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Netanyahu fears peace talks delay in settlement feud

WASHINGTON (Reuters) - Israeli Prime Minister Benjamin Netanyahu said on Tuesday he feared Middle East peace talks could be delayed for another year unless Palestinians drop their demand for a full freeze on housing settlements.

Palestinian officials said it was Netanyahu’s policy that was keeping the peace process in limbo.

“We must not be trapped by an illogical and unreasonable demand,” Netanyahu said during a meeting with U.S. House of Representatives Speaker Nancy Pelosi and other congressional leaders, according to his spokesman.

“It could put the peace negotiations on hold for another year,” he said about talks that have been suspended since December 2008.

Netanyahu went to Capitol Hill, a bastion of support for Israel from both sides of the political aisle, before a White House meeting later in the day with President Barack Obama to try to repair relations frayed by the settlements issue.

The Palestinians retreated from their agreement to begin indirect, U.S.-mediated peace talks two weeks ago after Israel announced plans to build 1,600 homes for Jews in an area of the occupied West Bank annexed to Jerusalem.

“We in Congress stand by Israel, something (on which) we have a joint bipartisan commitment,” Pelosi, making no mention of settlements, told reporters.

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Despite a promise from Netanyahu of confidence-building steps -- which have not been disclosed publicly -- to encourage Palestinians to return to talks, the White House was keeping his meeting with Obama low-key, with no public statements expected.

The new housing project, announced during a visit to Israel by U.S. Vice President Joe Biden, touched off the most serious spat with Washington since Obama took office last year.

Israel captured East Jerusalem, along with the West Bank, in a 1967 war and regards all of Jerusalem as its capital. The Palestinians want East Jerusalem as the capital of a state they hope to establish in the West Bank and Gaza Strip.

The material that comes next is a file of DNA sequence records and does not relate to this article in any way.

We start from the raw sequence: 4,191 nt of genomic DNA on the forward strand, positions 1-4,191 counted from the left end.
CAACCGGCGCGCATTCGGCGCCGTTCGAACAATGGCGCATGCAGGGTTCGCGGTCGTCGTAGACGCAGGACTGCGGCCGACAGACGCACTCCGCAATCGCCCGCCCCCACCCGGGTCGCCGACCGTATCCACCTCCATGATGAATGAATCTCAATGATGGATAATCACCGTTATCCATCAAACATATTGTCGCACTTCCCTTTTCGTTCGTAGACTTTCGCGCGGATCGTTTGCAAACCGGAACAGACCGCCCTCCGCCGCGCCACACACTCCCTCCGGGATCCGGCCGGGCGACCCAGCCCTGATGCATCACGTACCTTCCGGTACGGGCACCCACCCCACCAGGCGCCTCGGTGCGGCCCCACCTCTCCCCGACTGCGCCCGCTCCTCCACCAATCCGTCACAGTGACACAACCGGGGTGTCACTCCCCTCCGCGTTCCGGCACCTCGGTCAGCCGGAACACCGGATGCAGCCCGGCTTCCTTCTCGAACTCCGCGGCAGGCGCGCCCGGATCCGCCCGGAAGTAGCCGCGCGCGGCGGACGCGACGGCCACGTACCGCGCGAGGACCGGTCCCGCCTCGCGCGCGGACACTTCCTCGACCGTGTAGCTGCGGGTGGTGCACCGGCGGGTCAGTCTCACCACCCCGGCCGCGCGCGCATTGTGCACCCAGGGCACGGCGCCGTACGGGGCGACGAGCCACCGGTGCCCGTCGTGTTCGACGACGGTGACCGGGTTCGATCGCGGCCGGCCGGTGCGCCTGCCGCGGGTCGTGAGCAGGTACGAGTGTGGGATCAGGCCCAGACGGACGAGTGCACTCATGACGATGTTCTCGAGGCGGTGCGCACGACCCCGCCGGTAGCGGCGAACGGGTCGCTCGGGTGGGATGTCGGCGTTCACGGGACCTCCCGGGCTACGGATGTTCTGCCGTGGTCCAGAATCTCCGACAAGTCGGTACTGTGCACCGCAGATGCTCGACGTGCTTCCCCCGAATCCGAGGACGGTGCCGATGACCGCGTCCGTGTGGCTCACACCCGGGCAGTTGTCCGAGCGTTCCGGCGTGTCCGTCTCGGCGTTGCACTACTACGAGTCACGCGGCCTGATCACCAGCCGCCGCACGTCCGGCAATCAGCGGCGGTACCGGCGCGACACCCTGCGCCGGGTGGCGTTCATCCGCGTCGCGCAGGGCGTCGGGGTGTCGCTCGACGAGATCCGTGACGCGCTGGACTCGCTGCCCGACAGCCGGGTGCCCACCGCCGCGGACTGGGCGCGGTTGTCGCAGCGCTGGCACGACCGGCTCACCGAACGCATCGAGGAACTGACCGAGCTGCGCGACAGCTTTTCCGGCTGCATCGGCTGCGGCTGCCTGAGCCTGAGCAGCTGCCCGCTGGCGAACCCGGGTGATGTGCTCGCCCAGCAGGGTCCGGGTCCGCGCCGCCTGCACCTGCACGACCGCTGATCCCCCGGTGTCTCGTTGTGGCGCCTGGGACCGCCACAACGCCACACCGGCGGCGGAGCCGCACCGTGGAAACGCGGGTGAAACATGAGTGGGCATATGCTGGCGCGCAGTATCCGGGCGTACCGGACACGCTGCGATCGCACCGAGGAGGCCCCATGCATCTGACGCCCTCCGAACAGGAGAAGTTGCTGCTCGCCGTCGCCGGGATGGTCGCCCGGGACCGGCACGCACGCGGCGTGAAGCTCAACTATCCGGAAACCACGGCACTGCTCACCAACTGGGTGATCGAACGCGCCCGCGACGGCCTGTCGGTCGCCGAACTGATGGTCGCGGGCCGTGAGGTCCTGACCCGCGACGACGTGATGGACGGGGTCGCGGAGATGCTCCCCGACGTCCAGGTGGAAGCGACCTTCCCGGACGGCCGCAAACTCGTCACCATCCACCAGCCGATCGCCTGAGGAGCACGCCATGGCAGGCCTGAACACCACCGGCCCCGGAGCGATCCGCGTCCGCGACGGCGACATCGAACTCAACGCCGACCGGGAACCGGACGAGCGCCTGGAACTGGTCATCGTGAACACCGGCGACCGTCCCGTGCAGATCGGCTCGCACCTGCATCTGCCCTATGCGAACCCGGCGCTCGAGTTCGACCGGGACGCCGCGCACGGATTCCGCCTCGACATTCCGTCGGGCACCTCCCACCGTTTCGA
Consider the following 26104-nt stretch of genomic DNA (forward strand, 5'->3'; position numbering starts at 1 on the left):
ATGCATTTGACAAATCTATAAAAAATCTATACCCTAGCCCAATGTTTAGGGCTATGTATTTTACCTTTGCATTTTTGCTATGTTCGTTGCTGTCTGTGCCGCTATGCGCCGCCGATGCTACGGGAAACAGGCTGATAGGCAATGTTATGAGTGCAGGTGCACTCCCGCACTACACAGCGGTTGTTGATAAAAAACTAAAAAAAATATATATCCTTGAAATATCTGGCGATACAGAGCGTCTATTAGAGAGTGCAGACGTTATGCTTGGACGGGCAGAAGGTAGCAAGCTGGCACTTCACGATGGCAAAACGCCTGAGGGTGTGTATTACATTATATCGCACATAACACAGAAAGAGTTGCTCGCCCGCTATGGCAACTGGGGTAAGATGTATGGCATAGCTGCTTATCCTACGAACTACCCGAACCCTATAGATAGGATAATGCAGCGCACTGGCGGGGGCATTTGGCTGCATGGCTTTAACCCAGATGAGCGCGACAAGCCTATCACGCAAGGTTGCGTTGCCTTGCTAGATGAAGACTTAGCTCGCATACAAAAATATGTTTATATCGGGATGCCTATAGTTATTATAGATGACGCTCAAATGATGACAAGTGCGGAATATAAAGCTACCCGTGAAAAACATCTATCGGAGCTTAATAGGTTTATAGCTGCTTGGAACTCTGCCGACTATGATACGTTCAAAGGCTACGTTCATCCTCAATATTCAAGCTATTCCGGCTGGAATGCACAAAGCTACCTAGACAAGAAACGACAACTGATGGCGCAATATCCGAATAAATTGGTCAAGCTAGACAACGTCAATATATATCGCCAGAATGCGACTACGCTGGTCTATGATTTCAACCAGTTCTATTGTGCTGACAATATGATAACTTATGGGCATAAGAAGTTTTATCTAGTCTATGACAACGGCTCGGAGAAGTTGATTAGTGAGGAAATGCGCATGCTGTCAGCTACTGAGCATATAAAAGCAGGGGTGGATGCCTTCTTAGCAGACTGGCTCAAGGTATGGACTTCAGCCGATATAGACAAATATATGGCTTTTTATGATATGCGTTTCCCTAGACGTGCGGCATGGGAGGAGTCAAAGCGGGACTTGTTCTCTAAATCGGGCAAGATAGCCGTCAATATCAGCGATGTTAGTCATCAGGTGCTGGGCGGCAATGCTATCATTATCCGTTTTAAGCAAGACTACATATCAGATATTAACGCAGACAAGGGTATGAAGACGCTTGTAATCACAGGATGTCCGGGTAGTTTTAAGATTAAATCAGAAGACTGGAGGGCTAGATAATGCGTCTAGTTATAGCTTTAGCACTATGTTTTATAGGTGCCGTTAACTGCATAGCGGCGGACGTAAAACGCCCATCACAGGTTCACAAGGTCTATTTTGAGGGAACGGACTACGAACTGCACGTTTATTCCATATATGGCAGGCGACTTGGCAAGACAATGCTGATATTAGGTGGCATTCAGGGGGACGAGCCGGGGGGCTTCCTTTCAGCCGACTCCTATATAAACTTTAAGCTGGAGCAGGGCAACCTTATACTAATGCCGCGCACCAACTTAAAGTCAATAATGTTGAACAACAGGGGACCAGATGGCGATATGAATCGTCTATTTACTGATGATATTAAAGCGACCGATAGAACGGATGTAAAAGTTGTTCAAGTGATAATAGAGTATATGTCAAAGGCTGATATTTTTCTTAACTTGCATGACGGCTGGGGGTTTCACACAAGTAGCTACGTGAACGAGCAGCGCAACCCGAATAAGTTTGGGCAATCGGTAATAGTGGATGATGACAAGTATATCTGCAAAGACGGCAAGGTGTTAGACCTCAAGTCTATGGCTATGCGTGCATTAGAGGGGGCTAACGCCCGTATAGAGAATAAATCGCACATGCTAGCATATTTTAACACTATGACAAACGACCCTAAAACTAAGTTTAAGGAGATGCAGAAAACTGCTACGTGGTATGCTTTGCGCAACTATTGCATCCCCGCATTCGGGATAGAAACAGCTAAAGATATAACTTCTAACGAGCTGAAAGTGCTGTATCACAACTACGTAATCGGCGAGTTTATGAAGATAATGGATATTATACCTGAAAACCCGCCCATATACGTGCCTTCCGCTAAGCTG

The release of Netanyahu’s comments before the White House meeting appeared to be a signal to the Obama administration that further vocal criticism of Israeli settlements in and around Jerusalem would only encourage the Palestinians to stay away from talks.

OBSTRUCTION

“Netanyahu’s policy is the one that is obstructing the return to negotiations,” Nabil Abu Rdainah, a senior aide to Palestinian President Mahmoud Abbas, told Reuters in the West Bank city of Ramallah.

Israeli Prime Minister Benjamin Netanyahu is greeted as he takes the stage to address the gala banquet of the American Israel Public Affairs Committee (AIPAC) annual policy conference in Washington, March 22, 2010. REUTERS/Jonathan Ernst

“We are ready to go back to negotiations if Netanyahu adheres to what came in the statement of the Quartet.”

At a meeting in Moscow on Friday, the Quartet of mediators -- the United States, the European Union, Russia and the United Nations -- called on Israel to freeze settlement activity in line with a 2003 peace “road map.”

That plan also obliged the Palestinians to take action to disarm militants.

Netanyahu began a three-day visit to Washington on Monday, delivering a defiant address to the influential pro-Israel lobby AIPAC in which he declared “Jerusalem is not a settlement.”

Pointing to what he has described as a national consensus in Israel over its claim to all of Jerusalem, Netanyahu told AIPAC all Israeli governments have carried out construction in what he called the city’s “Jewish neighborhoods” since 1967.

“Everyone knows, everyone -- Americans, Europeans, Israelis certainly, Palestinians -- everyone knows that these neighborhoods will be part of Israel in any peace settlement,” he said.

Writing by Jeffrey Heller, Editing by John O’Callaghan

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